Following the departure of Russell Martin last offseason, Yankees catchers combined for a .213 average, eight homers and 43 RBIs, according to STATS, down from .220, 22 and 64 in 2012.

"We feel we have made a significant improvement to a key position, while adding a high-character presence to our clubhouse," Yankees managing general partner Hal Steinbrenner said in a statement. "Our work this offseason has just begun, but we feel this is an important step towards what will be an exciting and rewarding 2014 season for our fans."

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Tigers add Nathan

DETROIT (AP) -- The Detroit Tigers agreed to terms with free agent reliever Joe Nathan on a two-year contract with a club option for 2016 on Wednesday, accomplishing one of their main objectives this offseason by adding one of baseball’s most accomplished closers to the bullpen.

The three-time defending AL Central champions announced the deal two days after trading right-hander Doug Fister to Washington.

It’s been a busy offseason already for Detroit, which traded slugger Prince Fielder to Texas for Ian Kinsler in a move that, coupled with the trade of Fister, gave the Tigers more financial flexibility.

Detroit’s bullpen was unsettled for much of last season. Joaquin Benoit eventually performed well as the closer, but he is now a free agent.

Nathan, who turned 39 last month, had 43 saves in 46 chances for the Texas Rangers last season. The right-hander posted a 1.39 ERA, then declined a $9 million option that would have kept him with the Rangers. Nathan wanted at least a two-year agreement, and the Tigers were willing to give it to him.

"We are pleased to be adding a premier closer to our ballclub," Tigers general manager Dave Dombrowski said. "Joe solidifies the back end of our bullpen and fills what we identified as a big need on our pitching staff."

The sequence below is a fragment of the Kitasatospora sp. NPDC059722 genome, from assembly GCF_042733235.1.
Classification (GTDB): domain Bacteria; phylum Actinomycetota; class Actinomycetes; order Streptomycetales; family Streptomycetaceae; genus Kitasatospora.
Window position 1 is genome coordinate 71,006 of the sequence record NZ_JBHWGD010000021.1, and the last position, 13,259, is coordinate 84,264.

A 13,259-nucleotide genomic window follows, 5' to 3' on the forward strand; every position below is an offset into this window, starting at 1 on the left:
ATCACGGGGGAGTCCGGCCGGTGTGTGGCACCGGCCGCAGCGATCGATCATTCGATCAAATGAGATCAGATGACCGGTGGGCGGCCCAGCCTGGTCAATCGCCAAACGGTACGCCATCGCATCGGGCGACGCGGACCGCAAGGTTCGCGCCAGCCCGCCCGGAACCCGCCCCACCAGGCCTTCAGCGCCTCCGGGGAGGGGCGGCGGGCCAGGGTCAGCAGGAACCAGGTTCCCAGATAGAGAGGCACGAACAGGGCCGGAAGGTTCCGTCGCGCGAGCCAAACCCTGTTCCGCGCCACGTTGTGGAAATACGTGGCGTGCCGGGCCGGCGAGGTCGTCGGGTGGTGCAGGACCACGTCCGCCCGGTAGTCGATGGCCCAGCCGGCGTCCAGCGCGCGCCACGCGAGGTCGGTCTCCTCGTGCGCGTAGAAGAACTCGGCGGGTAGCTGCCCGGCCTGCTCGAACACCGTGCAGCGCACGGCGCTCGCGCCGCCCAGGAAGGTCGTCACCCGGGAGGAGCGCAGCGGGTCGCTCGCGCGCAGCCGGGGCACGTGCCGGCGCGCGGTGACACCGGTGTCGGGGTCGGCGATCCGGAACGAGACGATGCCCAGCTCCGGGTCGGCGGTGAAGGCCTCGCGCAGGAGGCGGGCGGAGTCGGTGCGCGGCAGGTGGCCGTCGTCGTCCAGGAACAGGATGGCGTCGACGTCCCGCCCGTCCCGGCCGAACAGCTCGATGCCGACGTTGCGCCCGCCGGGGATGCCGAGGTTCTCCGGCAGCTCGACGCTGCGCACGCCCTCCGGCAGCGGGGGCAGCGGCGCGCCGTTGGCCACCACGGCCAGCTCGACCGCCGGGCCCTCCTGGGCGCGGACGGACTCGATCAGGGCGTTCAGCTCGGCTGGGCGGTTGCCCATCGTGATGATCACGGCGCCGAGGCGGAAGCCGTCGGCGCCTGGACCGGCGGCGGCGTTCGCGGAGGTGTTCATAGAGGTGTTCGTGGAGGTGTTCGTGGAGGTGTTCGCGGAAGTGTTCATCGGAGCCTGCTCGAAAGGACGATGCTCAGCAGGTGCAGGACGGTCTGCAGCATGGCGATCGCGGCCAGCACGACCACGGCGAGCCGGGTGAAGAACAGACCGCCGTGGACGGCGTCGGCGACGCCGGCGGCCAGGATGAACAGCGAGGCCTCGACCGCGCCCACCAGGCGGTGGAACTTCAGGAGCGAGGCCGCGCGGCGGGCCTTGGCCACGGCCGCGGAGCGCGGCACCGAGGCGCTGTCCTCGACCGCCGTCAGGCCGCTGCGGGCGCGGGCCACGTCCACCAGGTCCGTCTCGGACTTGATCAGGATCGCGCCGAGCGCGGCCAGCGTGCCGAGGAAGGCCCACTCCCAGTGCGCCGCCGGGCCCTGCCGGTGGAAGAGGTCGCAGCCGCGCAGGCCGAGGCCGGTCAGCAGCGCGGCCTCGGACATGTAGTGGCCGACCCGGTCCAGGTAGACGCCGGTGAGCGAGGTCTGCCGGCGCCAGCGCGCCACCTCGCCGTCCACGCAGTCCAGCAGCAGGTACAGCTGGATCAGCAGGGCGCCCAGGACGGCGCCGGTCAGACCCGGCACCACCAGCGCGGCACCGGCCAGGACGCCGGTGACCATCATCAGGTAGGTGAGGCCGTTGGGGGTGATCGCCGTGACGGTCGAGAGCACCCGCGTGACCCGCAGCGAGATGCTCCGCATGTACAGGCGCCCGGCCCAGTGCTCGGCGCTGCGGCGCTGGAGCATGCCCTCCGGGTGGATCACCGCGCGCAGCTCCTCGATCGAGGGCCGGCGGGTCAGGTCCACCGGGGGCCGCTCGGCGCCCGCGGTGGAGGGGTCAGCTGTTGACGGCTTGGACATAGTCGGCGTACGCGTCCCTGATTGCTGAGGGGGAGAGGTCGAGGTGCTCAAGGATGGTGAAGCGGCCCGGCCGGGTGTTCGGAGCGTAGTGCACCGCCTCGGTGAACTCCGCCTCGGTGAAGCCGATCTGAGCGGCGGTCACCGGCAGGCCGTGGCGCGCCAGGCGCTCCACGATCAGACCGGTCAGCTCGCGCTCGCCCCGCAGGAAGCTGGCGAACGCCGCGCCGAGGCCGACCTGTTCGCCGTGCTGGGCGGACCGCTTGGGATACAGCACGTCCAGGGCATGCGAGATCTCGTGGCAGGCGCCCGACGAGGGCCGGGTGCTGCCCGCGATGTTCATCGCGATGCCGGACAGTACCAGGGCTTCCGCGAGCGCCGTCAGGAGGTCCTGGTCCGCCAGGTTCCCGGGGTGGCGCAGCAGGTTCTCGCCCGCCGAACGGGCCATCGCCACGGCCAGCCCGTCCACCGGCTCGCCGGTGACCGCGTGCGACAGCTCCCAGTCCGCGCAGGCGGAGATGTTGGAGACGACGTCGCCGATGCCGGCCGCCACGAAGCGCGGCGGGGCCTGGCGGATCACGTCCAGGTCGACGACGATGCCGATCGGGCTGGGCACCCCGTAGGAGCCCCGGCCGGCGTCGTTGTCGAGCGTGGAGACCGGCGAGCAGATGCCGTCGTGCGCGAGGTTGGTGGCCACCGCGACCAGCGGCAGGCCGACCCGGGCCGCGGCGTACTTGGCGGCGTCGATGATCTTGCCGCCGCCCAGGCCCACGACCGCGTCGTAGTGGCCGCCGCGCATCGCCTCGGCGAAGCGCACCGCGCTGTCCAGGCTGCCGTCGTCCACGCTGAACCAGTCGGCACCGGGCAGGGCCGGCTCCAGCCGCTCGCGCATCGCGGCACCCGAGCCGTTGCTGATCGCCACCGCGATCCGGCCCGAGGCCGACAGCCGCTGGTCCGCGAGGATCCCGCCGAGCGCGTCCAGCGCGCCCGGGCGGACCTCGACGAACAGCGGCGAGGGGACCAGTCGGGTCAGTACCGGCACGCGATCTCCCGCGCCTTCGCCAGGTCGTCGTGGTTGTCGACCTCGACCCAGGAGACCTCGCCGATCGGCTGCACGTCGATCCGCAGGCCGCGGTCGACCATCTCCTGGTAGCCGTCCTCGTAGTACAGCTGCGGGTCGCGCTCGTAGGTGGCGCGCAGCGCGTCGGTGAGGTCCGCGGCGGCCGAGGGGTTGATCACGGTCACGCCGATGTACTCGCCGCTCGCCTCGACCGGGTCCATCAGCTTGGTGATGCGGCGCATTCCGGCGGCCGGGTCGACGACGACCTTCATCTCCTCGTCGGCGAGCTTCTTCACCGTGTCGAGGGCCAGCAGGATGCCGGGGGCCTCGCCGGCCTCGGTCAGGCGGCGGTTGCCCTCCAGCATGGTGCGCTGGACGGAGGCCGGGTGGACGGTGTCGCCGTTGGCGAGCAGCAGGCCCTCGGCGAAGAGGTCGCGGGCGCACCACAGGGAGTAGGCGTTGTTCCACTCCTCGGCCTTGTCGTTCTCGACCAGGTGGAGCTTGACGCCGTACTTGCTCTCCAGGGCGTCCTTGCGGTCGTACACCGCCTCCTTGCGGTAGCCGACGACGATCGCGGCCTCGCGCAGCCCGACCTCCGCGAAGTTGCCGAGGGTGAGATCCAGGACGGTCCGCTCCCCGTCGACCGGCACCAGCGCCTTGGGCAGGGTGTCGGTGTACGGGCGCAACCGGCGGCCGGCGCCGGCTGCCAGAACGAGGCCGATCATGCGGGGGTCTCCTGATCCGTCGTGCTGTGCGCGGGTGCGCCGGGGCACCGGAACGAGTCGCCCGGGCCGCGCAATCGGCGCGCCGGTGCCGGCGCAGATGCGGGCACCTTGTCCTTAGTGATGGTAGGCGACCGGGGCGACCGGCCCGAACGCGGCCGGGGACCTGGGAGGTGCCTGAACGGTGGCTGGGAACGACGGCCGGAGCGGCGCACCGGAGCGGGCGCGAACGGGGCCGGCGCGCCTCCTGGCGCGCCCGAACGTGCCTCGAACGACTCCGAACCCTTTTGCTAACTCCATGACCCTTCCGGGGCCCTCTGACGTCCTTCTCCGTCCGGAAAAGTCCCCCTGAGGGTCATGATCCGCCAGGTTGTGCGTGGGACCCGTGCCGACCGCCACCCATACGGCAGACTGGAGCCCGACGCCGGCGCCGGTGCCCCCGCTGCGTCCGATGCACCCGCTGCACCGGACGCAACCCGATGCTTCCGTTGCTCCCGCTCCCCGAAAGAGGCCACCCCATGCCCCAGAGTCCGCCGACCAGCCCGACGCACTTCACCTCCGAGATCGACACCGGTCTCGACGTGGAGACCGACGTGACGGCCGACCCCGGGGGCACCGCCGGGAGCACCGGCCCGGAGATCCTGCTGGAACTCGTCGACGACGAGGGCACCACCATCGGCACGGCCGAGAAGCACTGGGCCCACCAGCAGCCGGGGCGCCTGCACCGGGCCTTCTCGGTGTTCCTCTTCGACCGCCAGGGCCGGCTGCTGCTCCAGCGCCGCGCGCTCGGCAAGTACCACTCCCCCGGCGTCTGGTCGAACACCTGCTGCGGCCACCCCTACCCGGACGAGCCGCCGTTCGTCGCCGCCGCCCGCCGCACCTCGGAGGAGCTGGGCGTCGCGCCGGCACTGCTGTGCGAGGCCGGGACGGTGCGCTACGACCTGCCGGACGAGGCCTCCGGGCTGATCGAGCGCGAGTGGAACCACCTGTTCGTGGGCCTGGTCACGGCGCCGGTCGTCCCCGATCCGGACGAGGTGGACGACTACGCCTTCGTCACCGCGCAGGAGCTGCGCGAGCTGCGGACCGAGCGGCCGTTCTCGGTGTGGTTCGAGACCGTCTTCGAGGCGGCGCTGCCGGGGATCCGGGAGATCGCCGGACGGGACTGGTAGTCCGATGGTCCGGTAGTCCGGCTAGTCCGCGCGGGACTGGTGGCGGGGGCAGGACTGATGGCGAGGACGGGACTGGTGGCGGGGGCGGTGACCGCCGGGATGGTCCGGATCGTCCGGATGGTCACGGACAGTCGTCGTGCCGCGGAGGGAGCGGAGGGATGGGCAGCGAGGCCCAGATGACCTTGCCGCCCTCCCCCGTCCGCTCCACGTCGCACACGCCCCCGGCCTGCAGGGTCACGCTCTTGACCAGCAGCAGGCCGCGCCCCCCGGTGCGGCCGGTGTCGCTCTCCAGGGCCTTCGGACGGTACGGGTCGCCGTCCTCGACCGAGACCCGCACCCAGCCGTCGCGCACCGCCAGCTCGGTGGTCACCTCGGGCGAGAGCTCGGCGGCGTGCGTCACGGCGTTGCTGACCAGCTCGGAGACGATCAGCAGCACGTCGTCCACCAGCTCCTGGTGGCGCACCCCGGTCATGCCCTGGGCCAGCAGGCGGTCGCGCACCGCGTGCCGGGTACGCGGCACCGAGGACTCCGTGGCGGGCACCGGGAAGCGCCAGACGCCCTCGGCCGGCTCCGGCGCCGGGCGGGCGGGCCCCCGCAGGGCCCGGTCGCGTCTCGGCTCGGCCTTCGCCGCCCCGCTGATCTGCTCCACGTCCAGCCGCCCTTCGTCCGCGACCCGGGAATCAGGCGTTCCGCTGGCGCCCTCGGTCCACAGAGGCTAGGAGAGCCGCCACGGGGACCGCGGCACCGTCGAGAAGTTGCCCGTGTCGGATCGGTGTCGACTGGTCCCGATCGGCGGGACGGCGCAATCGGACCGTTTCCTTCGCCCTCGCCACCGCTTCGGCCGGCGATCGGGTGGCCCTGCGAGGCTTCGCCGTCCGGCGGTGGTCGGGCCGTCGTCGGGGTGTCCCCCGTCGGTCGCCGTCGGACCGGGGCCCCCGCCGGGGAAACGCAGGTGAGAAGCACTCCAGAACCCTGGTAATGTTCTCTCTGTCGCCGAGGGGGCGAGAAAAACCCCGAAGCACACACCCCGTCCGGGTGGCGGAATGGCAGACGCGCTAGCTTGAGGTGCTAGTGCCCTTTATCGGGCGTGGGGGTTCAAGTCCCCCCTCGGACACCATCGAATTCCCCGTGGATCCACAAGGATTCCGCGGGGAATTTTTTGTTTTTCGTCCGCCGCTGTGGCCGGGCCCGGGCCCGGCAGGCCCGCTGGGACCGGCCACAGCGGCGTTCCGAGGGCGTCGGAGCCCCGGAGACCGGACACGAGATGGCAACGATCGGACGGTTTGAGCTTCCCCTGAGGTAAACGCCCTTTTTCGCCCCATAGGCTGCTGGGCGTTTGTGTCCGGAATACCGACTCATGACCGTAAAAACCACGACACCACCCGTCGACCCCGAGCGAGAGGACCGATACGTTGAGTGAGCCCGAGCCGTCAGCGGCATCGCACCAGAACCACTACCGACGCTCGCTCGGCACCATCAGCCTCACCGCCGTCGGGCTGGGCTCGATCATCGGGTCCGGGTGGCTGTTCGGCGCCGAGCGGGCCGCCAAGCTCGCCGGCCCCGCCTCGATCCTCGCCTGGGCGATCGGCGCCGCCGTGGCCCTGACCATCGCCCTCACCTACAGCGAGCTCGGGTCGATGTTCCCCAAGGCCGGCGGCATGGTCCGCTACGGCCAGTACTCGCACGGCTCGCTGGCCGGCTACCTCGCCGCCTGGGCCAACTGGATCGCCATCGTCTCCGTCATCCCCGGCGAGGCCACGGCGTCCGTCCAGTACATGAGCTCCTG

Dombrowski also said Miguel Cabrera will move from third base to first -- a move that seemed likely from the moment Fielder was traded. The Tigers are hoping Nick Castellanos can take over at third.

Now that Mariano Rivera has retired, Nathan is baseball’s active leader with 341 saves. He’s pitched for San Francisco, Minnesota and Texas -- and he’s been particularly dominant when facing the Tigers, converting all 36 of his save chances with a 1.44 ERA.

Nathan missed the 2010 season with the Twins following surgery on his right elbow. He struggled in 2011 but pitched well for the Rangers the last two seasons.

Detroit went into last season without a set closer, and after the Tigers brought Jose Valverde back and that didn’t work, they went with Benoit. He finished the season with 24 saves in 26 chances, but in Game 2 of the AL championship series, he allowed a tying grand slam by Boston’s David Ortiz that was a turning point in the series.

The Red Sox went on to win in six games, rallying against the Detroit bullpen again in the finale.

After trading Fister, the Tigers are prepared to move promising left-hander Drew Smyly from the bullpen to the starting rotation. The bullpen will look a lot different next year, especially since Dombrowski says Benoit is unlikely to be back. Detroit declined an option on right-hander Jose Veras, and the Tigers got left-hander Ian Krol in the deal this week with Washington.